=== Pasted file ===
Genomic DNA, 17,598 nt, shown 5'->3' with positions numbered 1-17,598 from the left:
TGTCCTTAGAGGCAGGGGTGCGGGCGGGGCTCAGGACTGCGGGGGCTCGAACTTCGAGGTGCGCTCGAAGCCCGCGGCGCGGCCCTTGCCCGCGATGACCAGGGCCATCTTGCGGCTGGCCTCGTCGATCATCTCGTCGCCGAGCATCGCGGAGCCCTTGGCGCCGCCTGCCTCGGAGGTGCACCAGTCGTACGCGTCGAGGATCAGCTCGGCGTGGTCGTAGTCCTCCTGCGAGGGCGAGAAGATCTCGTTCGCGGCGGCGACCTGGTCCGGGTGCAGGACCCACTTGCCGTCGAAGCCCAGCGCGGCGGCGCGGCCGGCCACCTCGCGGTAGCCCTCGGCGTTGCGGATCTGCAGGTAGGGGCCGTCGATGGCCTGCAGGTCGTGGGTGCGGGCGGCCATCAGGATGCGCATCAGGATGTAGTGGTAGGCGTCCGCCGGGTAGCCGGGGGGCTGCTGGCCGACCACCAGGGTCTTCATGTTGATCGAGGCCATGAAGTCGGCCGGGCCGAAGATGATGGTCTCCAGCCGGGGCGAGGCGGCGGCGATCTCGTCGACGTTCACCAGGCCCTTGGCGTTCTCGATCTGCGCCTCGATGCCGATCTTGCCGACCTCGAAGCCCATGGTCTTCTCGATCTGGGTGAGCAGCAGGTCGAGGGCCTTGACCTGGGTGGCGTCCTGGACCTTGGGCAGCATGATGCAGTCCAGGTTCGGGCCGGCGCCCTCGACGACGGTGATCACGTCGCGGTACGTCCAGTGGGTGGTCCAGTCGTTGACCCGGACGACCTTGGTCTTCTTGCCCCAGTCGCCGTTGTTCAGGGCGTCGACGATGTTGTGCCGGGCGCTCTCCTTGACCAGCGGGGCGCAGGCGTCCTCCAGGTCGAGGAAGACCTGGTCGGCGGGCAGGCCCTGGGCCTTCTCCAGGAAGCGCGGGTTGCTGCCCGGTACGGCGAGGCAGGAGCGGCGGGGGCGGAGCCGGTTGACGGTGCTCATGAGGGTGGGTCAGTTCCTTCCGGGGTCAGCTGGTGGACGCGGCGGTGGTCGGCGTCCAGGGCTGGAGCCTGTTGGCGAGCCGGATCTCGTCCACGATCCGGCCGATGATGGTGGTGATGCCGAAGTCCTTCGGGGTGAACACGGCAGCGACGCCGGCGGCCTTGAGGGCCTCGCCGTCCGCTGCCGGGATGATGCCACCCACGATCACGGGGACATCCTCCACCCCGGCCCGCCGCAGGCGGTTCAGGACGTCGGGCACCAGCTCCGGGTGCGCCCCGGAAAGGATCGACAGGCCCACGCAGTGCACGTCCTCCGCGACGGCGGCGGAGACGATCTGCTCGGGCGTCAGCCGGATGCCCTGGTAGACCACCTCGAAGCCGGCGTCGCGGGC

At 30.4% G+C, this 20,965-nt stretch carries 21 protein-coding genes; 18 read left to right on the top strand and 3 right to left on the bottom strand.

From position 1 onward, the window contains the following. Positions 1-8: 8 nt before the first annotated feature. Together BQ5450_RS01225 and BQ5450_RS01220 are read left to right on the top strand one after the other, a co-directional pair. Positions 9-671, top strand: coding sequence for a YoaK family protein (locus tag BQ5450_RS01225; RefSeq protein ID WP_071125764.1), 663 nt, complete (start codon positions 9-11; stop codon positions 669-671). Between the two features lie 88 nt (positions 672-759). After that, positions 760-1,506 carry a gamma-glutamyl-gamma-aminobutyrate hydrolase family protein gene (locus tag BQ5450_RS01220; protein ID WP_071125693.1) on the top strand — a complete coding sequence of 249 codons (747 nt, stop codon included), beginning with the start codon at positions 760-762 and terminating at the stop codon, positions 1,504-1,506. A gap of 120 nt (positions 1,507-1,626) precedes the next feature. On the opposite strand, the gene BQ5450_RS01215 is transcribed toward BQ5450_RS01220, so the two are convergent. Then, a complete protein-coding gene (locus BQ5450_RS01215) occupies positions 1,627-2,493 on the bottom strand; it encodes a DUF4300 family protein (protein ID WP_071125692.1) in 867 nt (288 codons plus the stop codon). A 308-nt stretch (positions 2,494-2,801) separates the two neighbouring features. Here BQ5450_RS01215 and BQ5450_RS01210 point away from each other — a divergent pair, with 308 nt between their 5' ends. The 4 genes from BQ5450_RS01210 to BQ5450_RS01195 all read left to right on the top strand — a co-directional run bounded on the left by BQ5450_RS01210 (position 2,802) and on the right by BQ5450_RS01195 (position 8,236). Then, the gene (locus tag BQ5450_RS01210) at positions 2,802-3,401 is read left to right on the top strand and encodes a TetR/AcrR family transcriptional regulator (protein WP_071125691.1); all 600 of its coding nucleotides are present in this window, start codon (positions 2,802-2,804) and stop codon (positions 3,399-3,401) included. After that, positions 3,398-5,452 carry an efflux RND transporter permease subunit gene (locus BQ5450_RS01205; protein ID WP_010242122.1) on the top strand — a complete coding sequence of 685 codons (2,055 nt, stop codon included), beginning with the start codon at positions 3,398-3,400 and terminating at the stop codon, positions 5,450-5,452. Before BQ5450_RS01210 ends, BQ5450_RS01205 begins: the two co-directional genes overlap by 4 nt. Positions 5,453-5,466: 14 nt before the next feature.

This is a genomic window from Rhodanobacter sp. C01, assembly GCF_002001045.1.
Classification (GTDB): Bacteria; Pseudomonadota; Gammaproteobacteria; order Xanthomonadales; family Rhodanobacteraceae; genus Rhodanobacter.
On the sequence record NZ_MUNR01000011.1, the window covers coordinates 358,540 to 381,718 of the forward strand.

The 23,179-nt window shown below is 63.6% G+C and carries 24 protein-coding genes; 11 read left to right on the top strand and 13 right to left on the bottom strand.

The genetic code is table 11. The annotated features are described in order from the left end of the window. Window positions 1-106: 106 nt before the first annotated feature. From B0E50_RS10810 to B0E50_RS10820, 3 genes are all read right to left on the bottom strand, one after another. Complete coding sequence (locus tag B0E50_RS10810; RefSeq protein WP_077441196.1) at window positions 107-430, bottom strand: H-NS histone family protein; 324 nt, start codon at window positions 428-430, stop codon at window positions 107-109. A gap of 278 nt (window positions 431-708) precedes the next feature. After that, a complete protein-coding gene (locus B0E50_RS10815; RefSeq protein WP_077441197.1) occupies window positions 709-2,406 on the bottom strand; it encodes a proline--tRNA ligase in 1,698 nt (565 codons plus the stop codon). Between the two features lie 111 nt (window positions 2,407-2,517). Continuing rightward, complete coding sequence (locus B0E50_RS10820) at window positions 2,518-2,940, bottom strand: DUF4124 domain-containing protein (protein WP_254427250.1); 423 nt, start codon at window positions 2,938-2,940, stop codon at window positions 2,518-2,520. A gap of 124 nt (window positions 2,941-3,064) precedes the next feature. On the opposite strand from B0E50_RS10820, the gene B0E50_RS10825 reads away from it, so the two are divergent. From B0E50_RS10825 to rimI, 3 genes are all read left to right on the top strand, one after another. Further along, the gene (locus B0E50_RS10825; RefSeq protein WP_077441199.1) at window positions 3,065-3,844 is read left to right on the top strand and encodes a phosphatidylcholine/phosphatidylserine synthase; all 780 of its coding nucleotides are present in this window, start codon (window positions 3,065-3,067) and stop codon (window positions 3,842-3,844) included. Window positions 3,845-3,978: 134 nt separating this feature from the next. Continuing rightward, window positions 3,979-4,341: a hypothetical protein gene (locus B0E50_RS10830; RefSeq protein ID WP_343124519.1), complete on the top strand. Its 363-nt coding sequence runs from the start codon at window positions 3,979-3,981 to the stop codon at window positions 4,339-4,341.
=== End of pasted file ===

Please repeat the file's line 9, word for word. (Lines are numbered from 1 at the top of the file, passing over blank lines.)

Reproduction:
The genetic code is table 11. The annotated features are described in order from the left end of the window. Window positions 1-106: 106 nt before the first annotated feature. From B0E50_RS10810 to B0E50_RS10820, 3 genes are all read right to left on the bottom strand, one after another. Complete coding sequence (locus tag B0E50_RS10810; RefSeq protein WP_077441196.1) at window positions 107-430, bottom strand: H-NS histone family protein; 324 nt, start codon at window positions 428-430, stop codon at window positions 107-109. A gap of 278 nt (window positions 431-708) precedes the next feature. After that, a complete protein-coding gene (locus B0E50_RS10815; RefSeq protein WP_077441197.1) occupies window positions 709-2,406 on the bottom strand; it encodes a proline--tRNA ligase in 1,698 nt (565 codons plus the stop codon). Between the two features lie 111 nt (window positions 2,407-2,517). Continuing rightward, complete coding sequence (locus B0E50_RS10820) at window positions 2,518-2,940, bottom strand: DUF4124 domain-containing protein (protein WP_254427250.1); 423 nt, start codon at window positions 2,938-2,940, stop codon at window positions 2,518-2,520. A gap of 124 nt (window positions 2,941-3,064) precedes the next feature. On the opposite strand from B0E50_RS10820, the gene B0E50_RS10825 reads away from it, so the two are divergent. From B0E50_RS10825 to rimI, 3 genes are all read left to right on the top strand, one after another. Further along, the gene (locus B0E50_RS10825; RefSeq protein WP_077441199.1) at window positions 3,065-3,844 is read left to right on the top strand and encodes a phosphatidylcholine/phosphatidylserine synthase; all 780 of its coding nucleotides are present in this window, start codon (window positions 3,065-3,067) and stop codon (window positions 3,842-3,844) included. Window positions 3,845-3,978: 134 nt separating this feature from the next. Continuing rightward, window positions 3,979-4,341: a hypothetical protein gene (locus B0E50_RS10830; RefSeq protein ID WP_343124519.1), complete on the top strand. Its 363-nt coding sequence runs from the start codon at window positions 3,979-3,981 to the stop codon at window positions 4,339-4,341.